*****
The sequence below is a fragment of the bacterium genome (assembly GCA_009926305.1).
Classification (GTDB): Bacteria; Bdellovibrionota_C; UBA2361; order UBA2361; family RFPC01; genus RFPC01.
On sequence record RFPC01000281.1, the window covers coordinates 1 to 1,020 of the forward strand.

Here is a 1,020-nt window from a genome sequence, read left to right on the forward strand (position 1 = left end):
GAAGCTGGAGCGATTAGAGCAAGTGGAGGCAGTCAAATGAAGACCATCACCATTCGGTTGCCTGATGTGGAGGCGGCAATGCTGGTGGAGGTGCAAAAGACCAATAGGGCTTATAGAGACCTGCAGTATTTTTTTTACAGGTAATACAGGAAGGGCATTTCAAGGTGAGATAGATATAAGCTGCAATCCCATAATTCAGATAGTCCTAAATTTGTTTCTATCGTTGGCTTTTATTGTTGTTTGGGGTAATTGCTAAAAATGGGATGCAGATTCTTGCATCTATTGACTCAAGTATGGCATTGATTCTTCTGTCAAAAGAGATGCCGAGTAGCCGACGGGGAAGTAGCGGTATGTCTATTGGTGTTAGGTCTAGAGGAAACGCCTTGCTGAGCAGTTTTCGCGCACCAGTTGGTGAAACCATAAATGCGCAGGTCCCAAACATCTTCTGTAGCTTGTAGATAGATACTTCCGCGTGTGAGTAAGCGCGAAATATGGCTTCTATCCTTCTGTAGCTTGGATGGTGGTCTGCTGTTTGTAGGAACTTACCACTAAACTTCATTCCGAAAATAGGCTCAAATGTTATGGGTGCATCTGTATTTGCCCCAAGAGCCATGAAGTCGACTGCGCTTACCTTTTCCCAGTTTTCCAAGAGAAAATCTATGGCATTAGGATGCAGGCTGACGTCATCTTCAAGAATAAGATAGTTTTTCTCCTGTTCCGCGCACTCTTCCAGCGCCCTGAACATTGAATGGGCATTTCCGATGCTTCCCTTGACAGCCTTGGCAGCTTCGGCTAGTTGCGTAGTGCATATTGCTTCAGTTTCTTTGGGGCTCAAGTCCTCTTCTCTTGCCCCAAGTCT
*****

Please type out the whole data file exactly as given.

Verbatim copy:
The sequence below is a fragment of the bacterium genome (assembly GCA_009926305.1).
Classification (GTDB): Bacteria; Bdellovibrionota_C; UBA2361; order UBA2361; family RFPC01; genus RFPC01.
On sequence record RFPC01000281.1, the window covers coordinates 1 to 1,020 of the forward strand.

Here is a 1,020-nt window from a genome sequence, read left to right on the forward strand (position 1 = left end):
GAAGCTGGAGCGATTAGAGCAAGTGGAGGCAGTCAAATGAAGACCATCACCATTCGGTTGCCTGATGTGGAGGCGGCAATGCTGGTGGAGGTGCAAAAGACCAATAGGGCTTATAGAGACCTGCAGTATTTTTTTTACAGGTAATACAGGAAGGGCATTTCAAGGTGAGATAGATATAAGCTGCAATCCCATAATTCAGATAGTCCTAAATTTGTTTCTATCGTTGGCTTTTATTGTTGTTTGGGGTAATTGCTAAAAATGGGATGCAGATTCTTGCATCTATTGACTCAAGTATGGCATTGATTCTTCTGTCAAAAGAGATGCCGAGTAGCCGACGGGGAAGTAGCGGTATGTCTATTGGTGTTAGGTCTAGAGGAAACGCCTTGCTGAGCAGTTTTCGCGCACCAGTTGGTGAAACCATAAATGCGCAGGTCCCAAACATCTTCTGTAGCTTGTAGATAGATACTTCCGCGTGTGAGTAAGCGCGAAATATGGCTTCTATCCTTCTGTAGCTTGGATGGTGGTCTGCTGTTTGTAGGAACTTACCACTAAACTTCATTCCGAAAATAGGCTCAAATGTTATGGGTGCATCTGTATTTGCCCCAAGAGCCATGAAGTCGACTGCGCTTACCTTTTCCCAGTTTTCCAAGAGAAAATCTATGGCATTAGGATGCAGGCTGACGTCATCTTCAAGAATAAGATAGTTTTTCTCCTGTTCCGCGCACTCTTCCAGCGCCCTGAACATTGAATGGGCATTTCCGATGCTTCCCTTGACAGCCTTGGCAGCTTCGGCTAGTTGCGTAGTGCATATTGCTTCAGTTTCTTTGGGGCTCAAGTCCTCTTCTCTTGCCCCAAGTCT